Having professionally developed in Ruby for some time now, I find this (maybe a strong word) inspirational. It shows just how more diligence can be done when choosing a dependency. It’s easy (and I’ve gotten used to it now) to choose what’s popular and it’s easy to assume those Github stars have done the hard thinking.
nginx proxies will retry HTTP requests. This is undesirable and scary because – when you make a request, often you expect it to happen just once! What if your GET request means “execute this trade”? Then it shouldn’t just get randomly retried – you want control over that!
How about making perhaps critically non-idempotent endpoints use an HTTP method that’s not explicitly intended for use by idempotent resources, instead of trying to control the behaviour of all the clients doing what the spec seems to allow them to do?
This presumes you have control over every endpoint you might want to contact with such a library, which is pretty often not the case. I know plenty of APIs exposed by services which do put non-idempotent functions on GET. The real world isn’t an RFC spec.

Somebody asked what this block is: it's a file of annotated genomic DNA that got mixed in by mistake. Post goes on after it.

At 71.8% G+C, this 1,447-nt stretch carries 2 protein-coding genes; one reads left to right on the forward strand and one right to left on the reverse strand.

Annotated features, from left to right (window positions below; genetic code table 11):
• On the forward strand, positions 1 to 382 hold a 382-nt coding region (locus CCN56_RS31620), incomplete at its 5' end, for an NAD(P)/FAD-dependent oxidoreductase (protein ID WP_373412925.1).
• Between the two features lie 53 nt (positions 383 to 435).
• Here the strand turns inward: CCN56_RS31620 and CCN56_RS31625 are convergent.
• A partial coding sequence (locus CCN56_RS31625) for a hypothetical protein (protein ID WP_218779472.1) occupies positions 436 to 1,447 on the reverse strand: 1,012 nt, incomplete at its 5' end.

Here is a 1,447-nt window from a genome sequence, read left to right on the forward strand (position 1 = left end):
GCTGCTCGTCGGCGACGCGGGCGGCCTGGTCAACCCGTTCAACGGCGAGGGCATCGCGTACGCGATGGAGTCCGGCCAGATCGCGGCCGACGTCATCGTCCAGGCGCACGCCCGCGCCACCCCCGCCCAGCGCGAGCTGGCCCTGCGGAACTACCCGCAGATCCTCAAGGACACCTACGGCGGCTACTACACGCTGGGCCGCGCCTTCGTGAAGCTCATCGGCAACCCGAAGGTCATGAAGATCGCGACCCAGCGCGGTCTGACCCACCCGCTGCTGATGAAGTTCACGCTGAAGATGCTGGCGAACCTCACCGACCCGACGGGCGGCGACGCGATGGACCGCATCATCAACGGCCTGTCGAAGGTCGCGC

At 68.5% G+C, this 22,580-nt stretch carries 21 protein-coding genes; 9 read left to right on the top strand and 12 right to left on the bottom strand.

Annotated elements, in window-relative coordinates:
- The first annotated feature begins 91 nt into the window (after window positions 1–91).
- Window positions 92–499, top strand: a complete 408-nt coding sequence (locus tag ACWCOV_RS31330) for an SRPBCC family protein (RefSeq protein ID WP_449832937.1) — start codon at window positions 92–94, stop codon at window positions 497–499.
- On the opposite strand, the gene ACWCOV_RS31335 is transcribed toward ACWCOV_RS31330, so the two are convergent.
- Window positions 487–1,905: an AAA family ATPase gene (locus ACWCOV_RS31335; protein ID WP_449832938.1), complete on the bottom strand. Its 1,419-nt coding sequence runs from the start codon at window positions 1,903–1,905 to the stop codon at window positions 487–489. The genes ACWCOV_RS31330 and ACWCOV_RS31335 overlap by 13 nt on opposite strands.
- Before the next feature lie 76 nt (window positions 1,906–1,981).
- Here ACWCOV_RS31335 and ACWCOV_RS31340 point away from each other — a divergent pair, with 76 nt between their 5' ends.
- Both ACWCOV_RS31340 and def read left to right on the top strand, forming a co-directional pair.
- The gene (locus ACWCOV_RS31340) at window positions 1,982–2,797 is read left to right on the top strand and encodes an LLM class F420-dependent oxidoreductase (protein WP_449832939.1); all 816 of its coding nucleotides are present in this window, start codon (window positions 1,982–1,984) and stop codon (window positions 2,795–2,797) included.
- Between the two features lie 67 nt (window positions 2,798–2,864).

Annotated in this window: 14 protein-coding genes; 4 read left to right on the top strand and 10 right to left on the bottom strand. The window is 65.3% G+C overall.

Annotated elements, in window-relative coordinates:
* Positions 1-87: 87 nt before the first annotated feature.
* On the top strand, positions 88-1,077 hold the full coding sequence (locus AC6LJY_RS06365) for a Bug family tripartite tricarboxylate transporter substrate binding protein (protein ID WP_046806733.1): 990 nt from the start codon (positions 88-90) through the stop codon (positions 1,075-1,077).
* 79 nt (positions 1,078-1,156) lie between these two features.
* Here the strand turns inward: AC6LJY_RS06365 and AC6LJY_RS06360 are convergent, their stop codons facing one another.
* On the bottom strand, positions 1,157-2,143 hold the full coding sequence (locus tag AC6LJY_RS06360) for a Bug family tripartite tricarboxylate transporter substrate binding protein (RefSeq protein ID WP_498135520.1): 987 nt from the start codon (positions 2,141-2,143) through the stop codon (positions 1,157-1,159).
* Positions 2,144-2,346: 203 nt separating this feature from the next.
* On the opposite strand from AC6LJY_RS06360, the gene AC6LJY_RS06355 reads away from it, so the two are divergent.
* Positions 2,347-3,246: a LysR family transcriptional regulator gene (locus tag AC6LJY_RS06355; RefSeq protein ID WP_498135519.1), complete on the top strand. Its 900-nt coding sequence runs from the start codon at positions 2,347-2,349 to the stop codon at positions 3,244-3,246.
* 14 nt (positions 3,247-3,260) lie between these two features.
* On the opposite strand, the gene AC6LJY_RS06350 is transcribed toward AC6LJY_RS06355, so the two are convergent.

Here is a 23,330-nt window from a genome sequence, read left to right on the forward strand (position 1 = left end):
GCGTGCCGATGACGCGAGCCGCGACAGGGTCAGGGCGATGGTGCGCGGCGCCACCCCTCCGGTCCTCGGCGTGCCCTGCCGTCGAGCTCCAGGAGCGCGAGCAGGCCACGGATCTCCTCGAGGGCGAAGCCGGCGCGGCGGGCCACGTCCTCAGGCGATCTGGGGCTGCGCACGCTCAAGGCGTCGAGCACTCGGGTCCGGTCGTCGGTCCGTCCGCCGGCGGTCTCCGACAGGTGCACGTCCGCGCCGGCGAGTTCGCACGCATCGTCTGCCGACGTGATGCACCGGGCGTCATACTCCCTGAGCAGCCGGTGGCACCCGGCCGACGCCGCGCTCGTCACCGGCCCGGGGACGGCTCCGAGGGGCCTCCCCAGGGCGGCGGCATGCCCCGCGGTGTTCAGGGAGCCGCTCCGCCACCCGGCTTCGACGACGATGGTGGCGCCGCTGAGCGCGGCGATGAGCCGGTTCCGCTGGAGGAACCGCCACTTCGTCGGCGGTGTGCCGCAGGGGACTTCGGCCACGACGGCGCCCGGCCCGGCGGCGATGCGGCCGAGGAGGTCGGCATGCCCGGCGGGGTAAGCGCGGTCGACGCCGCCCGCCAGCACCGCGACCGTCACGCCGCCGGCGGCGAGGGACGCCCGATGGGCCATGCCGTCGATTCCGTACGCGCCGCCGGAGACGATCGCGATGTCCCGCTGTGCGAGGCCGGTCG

Following that argument, though, no contract and no standard has any value and compliance is a myth.
Lots of the internet relies on GET being idempotent and it doesn’t break.
Yeah, sure. But remember, we’re trying to use this to consume possibly broken services which we have no control over. The article author isn’t asking you to throw out the notion of standards, she’s asking for the ability to configure it away from a sane default, when dealing with a non-sane service:
it makes a lot of sense for a web browser to retry, and perhaps less sense for a library you’re calling from your code to automatically retry, without the ability configure it.
Consider the basic case of a web browser tab that needs to be refreshed. If it is a GET then most browsers assume all is well and we can visit that URL again. Apart from showing a “Are you sure you want to do this?” the browser can’t really do anything to mitigate the problem of non-idempotent GET calls. That part of the world will just have to burn until someone programs it to spec (Which for very basic HTTP functionality such as it, it isn’t very hard).
Note that “The HTTP Gem” (a.k.a. http.rb) also natively implements HTTP in Ruby, using the http_parser.rb gem’s native code parsers to parse the response: